analysis | How the bold far-right is changing French politics

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There was only one far-right government in France during the dark years of Nazi occupation during World War II. Its sluggish association with periods of national catastrophe limited the extreme conservative groups to the periphery of politics for the rest of the 20th century. Now they are making a comeback by taking advantage of economic instability to spread stories of a proud nation in decline surrounded by extraterrestrial culture. In the presidential election in April, far-right figures received the most votes since the establishment of the Fifth Republic in 1958, and mainstream politicians also began to accept some remarks.

1. What is the French Far Right?

The term encompasses various populist groups that have come and gone since the late 19th century. They promote conservative values ​​and tend to favor strict enforcement of law and order. Some are monarchical and traditionalist Catholics, and many hold extreme, racist and anti-Semitic views. Right-wing rebel paramilitaries fought against Algerian independence in the early 1960s and carried out attacks that killed hundreds. Today’s most successful far-right party is the National Rally, founded in 1972 by the National Front, which Jean-Marie Le Pen led for nearly 40 years before being replaced by his daughter Marine.

2. Who are the main players?

A former French paratrooper during the Algerian Wars, Le Pen was convicted of racism and anti-Semitism, claiming that the Nazi gas chambers were once “a detail” of history. He has run for president four times and lost only once to Jacques Chirac in the 2002 runoff. Marine Le Pen took over in 2011 and began to weaken the party’s image, changing her name and later ousting her father from the movement. She ran for president three times and reached the finals twice. Often described as a rising star on the far left, her nephew Marion Marechal defected from her aunt’s camp in March and is now vice president of Reconquest, a new group led by author and media expert Eric Zemmour convicted of hate speech. It has sparked controversy with comments that appear to deny the basic facts of the Holocaust.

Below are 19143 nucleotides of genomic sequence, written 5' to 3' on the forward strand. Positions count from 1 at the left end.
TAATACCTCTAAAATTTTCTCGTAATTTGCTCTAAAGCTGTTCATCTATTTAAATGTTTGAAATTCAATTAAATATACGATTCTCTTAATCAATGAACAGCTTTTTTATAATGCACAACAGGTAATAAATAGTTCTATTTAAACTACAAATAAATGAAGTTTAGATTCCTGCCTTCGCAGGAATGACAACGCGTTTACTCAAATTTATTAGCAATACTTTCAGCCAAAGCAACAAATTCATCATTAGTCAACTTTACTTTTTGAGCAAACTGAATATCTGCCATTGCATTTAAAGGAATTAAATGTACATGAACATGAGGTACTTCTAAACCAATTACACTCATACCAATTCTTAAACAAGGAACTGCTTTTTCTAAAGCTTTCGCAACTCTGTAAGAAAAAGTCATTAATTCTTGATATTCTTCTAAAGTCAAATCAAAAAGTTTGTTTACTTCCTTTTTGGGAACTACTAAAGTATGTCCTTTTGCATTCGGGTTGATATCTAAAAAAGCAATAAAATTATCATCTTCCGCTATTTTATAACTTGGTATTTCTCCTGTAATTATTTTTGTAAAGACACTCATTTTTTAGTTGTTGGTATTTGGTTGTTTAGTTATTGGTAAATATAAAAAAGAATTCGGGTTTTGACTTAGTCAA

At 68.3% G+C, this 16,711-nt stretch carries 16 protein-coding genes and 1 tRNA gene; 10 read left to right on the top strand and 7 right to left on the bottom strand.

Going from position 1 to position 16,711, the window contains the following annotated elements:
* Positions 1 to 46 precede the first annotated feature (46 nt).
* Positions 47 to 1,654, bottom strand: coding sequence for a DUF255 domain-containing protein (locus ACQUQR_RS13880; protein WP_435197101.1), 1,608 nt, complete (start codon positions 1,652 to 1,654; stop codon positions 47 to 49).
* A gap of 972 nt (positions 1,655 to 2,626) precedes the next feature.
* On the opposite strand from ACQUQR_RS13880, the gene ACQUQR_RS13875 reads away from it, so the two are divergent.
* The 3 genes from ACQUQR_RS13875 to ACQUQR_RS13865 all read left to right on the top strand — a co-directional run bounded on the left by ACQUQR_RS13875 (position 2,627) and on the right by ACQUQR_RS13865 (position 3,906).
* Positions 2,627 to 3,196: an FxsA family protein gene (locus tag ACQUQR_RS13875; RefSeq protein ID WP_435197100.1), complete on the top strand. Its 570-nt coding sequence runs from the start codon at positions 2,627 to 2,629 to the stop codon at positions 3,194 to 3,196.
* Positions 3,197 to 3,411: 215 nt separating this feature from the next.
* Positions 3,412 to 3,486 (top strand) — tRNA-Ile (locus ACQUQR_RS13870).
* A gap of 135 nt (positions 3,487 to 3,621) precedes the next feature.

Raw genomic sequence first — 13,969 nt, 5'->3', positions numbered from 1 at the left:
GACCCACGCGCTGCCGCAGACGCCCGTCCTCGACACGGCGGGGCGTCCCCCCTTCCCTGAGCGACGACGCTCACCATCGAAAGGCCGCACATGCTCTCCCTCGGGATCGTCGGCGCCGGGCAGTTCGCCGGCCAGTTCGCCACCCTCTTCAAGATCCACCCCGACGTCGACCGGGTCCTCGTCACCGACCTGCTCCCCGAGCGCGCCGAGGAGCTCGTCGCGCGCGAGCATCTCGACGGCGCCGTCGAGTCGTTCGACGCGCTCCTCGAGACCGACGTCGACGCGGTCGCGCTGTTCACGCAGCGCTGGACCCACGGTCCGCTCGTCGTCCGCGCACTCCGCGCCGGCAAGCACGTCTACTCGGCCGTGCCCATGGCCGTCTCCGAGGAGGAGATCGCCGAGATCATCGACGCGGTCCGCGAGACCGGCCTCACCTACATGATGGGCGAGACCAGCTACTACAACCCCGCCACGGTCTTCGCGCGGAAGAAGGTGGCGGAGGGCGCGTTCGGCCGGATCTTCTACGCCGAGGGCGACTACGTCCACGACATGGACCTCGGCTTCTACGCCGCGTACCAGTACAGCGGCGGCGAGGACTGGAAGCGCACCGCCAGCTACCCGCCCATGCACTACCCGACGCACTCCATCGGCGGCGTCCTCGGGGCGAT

3. What is their policy?

National rallies want to end immigration and asylum, ban foreign families from joining France and deport undocumented immigrants. Zemmour has called for the deportation of one million illegal immigrants and foreigners suspected of committing a crime or of sympathizing with terrorism. He called for a ban on Muslim names, Islamic veils and mosque minarets, and said Muslims should renounce their beliefs and beliefs as they were deemed incompatible with the values ​​of the French Republic. The far-right want stronger legal protections for police officers charged with violence, halt European Union integration and re-enforce border controls. Le Pen said France should leave NATO’s unified headquarters, a structure described as the “backbone” of its military alliance.

4. How close is she to the presidency?